Once again, we’re reading one of those Los Angeles Times’ “great reads” stories from A1, in this case a long feature about an unusual individual who has some involvement with religion.
Such is this story on a Los Angeles priest who has mentored gang members for three decades. It sounds like a thankless job for someone with a deep calling to be in a difficult place. Here's the interesting question: It's a story about a priest, but is there a faith element in here somewhere?
We start here:
In a small mortuary in East Los Angeles, a mother wept over the silver casket holding her son. Behind the pews, photos of Roger Soriano showed a young man throwing up gang signs with friends, a tattoo reading "J13" for Jardin 13 etched into his scalp.
He had been killed at 21, shot dead as he allegedly tried to rob a shopkeeper.
Behind the pulpit on that July day, the priest betrayed no strain in conjuring up virtues from the short arc of a life that had ended so messily.
"I knew Roger when he was a little kid and later on when he was a teenager, and you could always see the goodness. Always," Father Greg Boyle said. "Where Roger is right now, he has the same perspective that God has. The same God that is too busy loving us to be disappointed."
For decades now, young men who died by the gun have gotten their final benediction from Boyle, who began as a fresh-faced, thirtysomething priest in an era when the City of Angels churned out gang carnage on an industrial scale, inspiring movies such as "Boyz n the Hood" and "Colors" and making "drive-by" part of the country's lexicon.
One pet peeve for starters: the correct term for clergy when first mentioned -- we call this "on first reference" -- is always “the Rev.” this or that. It’s not “Father,” according to the Associated Press Stylebook, the bible of correct terms for journalists.
The story chronicles how the priest has been battling leukemia for the past decade and thus has had to curb his ambitions to fill the ghettos with jobs for gang members. The police misunderstand him because of his priestly closeness to disenfranchised young men.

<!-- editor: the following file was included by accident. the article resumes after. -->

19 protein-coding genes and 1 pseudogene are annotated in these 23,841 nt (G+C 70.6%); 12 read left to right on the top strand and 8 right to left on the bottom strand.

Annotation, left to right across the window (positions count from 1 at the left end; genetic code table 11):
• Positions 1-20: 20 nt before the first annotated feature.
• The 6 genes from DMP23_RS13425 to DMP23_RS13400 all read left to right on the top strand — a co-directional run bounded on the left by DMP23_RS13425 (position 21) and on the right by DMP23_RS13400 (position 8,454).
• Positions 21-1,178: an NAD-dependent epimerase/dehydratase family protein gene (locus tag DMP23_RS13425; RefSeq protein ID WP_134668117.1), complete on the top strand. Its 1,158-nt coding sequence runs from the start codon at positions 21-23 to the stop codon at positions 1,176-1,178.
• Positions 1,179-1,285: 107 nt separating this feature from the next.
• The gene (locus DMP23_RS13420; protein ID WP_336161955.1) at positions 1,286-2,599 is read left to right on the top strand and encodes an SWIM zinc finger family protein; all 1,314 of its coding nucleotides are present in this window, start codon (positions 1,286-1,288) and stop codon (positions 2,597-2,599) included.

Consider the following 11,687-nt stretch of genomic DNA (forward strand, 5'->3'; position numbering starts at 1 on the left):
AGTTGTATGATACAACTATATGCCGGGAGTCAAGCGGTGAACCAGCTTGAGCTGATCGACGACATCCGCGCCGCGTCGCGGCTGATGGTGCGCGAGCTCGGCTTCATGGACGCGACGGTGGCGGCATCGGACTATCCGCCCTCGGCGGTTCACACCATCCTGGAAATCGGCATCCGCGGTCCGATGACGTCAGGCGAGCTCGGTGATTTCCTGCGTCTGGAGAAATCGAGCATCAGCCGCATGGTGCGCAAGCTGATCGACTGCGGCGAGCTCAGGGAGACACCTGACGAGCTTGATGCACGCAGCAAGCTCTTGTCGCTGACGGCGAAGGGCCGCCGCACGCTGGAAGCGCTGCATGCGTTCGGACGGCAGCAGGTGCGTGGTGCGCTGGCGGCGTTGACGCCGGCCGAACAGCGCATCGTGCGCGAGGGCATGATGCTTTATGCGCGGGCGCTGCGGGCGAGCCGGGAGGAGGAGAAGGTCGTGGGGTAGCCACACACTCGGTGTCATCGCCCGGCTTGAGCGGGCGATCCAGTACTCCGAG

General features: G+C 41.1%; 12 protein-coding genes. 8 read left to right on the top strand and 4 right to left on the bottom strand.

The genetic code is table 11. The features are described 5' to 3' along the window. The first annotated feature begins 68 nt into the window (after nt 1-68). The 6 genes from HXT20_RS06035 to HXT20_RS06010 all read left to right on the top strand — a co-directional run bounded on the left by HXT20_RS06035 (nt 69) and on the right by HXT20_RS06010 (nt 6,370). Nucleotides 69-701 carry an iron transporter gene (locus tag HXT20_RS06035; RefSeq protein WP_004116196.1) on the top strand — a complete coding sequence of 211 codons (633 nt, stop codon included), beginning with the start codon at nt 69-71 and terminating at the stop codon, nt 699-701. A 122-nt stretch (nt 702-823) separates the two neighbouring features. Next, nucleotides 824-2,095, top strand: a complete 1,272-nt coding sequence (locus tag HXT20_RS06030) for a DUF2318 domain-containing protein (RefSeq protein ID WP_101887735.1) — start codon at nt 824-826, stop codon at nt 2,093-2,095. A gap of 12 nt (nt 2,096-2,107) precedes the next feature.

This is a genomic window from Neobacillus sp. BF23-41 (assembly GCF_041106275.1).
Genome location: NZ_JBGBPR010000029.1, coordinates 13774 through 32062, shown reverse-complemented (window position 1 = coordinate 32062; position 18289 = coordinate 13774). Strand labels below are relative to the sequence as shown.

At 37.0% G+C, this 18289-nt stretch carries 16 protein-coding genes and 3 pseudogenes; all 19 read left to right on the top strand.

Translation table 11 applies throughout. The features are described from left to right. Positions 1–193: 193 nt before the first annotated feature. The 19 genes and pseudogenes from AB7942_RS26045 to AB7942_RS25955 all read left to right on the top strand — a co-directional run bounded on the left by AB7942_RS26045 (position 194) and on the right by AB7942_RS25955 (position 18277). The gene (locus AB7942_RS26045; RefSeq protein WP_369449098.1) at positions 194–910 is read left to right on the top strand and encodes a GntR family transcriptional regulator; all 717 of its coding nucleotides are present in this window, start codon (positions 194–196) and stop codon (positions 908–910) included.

We learn early in the story that Boyle is a Jesuit. I wish the reporter could have reminded readers this is same religious order that produced the current pope. It would have put some flesh on the social justice issues behind why Boyle is where he is.
Search around the Internet and you discover this priest has a very impressive bio plus he and I share a birthday (May 19). Little of that career background gets into the story.
Like I said, what’s also missing is any spiritual side to this priest and his, well, ministry. The way he’s written up for this story, he could just as well be a counselor, social worker or a parent to one of the kids, so sparse is the religious content. Did the priest mention God much and the reporter not note it down? Or did the reporter insert more faith in the story only to have it removed by an editor? If Boyle himself didn’t say much about his faith, why didn’t the reporter ask him?
The bottom line: Journalists ask celebrities and politicians all the time about what motivates and drives them. Why not clergy?
The reporter did try to insert something in there to remind us this is a Catholic ministry even though the word "Catholic" is not in the story:
Miguel was just one of dozens of people, mostly young men and teenage boys, who took a seat in front of Boyle's desk that Wednesday. They confided in Boyle like they would a priest inside a church confessional. He called each of them "mijo" or "mija," and gave them a hug. Some he handed cash to help them out.
I am guessing that Boyle, for whatever reason, didn’t say a whole lot about his beliefs to the reporter. He's not a traditional minister; looking at his Twitter feed, I had to scroll down quite a ways before seeing one photo of him in clerical garb.
This must be frustrating to some folks who are constantly weathering criticism about their church doing too much for the unborn but not doing enough for people once they’re born. Here’s someone who’s worn himself out to the point of getting cancer on the part of the already-born and no credit goes to the institution behind the man.
So we're not talking about a religion ghost in terms of faith being totally left out of the story. What we do see is a secular version of a man of God.
Read a portion of his book and you'll see a lot more of his hope that the worst sinners can be redeemed. Mother Teresa was out there on the streets as well, but she always managed to interject something of the hope that was within her to those who asked. It's not that hard for reporters interviewing 21st century versions of the Calcutta saint to also ask why they do what they do. There is that "why" reference in the classic "who, what, when, where, why and how."